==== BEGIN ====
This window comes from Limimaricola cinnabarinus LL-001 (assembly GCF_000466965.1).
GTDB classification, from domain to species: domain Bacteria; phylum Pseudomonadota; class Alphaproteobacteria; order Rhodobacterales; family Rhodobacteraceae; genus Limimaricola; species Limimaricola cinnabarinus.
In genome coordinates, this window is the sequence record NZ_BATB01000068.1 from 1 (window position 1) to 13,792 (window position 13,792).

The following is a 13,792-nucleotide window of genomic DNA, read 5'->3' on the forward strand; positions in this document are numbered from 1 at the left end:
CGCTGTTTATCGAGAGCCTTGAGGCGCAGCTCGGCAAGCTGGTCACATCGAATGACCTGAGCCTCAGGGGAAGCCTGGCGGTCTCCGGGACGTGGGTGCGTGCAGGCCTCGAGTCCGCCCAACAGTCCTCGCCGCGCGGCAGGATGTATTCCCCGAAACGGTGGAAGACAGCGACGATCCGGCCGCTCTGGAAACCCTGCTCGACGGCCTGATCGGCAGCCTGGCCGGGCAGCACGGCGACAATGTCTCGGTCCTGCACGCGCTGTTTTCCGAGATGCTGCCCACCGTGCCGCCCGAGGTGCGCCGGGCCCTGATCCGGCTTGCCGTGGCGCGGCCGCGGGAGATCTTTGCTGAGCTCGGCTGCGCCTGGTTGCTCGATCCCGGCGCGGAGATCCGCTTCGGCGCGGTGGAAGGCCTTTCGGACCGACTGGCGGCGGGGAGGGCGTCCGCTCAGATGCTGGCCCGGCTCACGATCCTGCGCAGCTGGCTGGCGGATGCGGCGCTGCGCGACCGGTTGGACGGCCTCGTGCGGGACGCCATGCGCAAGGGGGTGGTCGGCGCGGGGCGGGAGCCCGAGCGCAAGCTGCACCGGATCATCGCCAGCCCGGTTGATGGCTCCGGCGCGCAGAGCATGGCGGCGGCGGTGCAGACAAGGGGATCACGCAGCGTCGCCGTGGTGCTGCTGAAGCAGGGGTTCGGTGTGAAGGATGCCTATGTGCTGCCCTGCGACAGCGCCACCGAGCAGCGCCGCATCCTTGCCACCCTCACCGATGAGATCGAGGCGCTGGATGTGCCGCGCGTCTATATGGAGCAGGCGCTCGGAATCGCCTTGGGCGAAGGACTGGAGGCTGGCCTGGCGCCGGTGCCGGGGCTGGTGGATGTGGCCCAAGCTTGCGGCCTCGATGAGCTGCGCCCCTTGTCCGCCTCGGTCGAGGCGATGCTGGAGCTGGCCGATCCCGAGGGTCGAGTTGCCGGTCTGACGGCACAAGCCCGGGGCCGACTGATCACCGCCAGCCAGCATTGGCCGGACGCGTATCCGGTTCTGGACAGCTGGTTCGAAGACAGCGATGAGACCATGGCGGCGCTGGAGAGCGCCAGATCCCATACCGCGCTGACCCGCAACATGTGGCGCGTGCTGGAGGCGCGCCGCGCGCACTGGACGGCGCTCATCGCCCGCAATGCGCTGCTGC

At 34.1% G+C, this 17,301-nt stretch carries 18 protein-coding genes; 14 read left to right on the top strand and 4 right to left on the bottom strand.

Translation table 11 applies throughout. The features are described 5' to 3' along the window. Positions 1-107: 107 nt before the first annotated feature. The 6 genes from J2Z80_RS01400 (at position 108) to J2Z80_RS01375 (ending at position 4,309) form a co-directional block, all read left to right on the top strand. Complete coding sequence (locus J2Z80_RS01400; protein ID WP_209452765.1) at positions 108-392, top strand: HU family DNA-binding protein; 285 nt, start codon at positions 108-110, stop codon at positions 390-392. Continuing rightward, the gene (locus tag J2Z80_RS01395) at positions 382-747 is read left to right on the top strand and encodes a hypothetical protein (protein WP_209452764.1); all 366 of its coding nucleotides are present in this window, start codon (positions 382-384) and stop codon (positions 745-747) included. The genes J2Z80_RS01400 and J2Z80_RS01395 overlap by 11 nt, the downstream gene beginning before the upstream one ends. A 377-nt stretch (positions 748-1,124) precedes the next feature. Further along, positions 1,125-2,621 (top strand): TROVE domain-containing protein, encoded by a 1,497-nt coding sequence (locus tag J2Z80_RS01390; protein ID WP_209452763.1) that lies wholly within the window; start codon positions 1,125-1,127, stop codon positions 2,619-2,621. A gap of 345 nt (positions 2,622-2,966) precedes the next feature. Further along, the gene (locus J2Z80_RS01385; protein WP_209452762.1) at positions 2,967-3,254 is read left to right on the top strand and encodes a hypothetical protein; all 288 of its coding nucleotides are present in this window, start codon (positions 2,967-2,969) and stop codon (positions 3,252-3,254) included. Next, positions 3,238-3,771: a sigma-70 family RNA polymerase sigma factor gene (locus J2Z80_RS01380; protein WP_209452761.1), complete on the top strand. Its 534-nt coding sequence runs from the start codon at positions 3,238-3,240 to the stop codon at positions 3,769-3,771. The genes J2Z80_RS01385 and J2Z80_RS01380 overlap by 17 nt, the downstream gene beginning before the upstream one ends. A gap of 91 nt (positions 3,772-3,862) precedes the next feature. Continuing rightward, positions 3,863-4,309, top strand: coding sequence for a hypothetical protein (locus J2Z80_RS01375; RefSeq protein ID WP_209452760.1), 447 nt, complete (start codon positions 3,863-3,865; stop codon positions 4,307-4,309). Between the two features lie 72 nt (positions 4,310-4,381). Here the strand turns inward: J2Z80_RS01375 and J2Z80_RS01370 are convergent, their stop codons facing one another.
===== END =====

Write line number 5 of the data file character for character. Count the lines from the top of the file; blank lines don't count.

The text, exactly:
CGCTGTTTATCGAGAGCCTTGAGGCGCAGCTCGGCAAGCTGGTCACATCGAATGACCTGAGCCTCAGGGGAAGCCTGGCGGTCTCCGGGACGTGGGTGCGTGCAGGCCTCGAGTCCGCCCAACAGTCCTCGCCGCGCGGCAGGATGTATTCCCCGAAACGGTGGAAGACAGCGACGATCCGGCCGCTCTGGAAACCCTGCTCGACGGCCTGATCGGCAGCCTGGCCGGGCAGCACGGCGACAATGTCTCGGTCCTGCACGCGCTGTTTTCCGAGATGCTGCCCACCGTGCCGCCCGAGGTGCGCCGGGCCCTGATCCGGCTTGCCGTGGCGCGGCCGCGGGAGATCTTTGCTGAGCTCGGCTGCGCCTGGTTGCTCGATCCCGGCGCGGAGATCCGCTTCGGCGCGGTGGAAGGCCTTTCGGACCGACTGGCGGCGGGGAGGGCGTCCGCTCAGATGCTGGCCCGGCTCACGATCCTGCGCAGCTGGCTGGCGGATGCGGCGCTGCGCGACCGGTTGGACGGCCTCGTGCGGGACGCCATGCGCAAGGGGGTGGTCGGCGCGGGGCGGGAGCCCGAGCGCAAGCTGCACCGGATCATCGCCAGCCCGGTTGATGGCTCCGGCGCGCAGAGCATGGCGGCGGCGGTGCAGACAAGGGGATCACGCAGCGTCGCCGTGGTGCTGCTGAAGCAGGGGTTCGGTGTGAAGGATGCCTATGTGCTGCCCTGCGACAGCGCCACCGAGCAGCGCCGCATCCTTGCCACCCTCACCGATGAGATCGAGGCGCTGGATGTGCCGCGCGTCTATATGGAGCAGGCGCTCGGAATCGCCTTGGGCGAAGGACTGGAGGCTGGCCTGGCGCCGGTGCCGGGGCTGGTGGATGTGGCCCAAGCTTGCGGCCTCGATGAGCTGCGCCCCTTGTCCGCCTCGGTCGAGGCGATGCTGGAGCTGGCCGATCCCGAGGGTCGAGTTGCCGGTCTGACGGCACAAGCCCGGGGCCGACTGATCACCGCCAGCCAGCATTGGCCGGACGCGTATCCGGTTCTGGACAGCTGGTTCGAAGACAGCGATGAGACCATGGCGGCGCTGGAGAGCGCCAGATCCCATACCGCGCTGACCCGCAACATGTGGCGCGTGCTGGAGGCGCGCCGCGCGCACTGGACGGCGCTCATCGCCCGCAATGCGCTGCTGC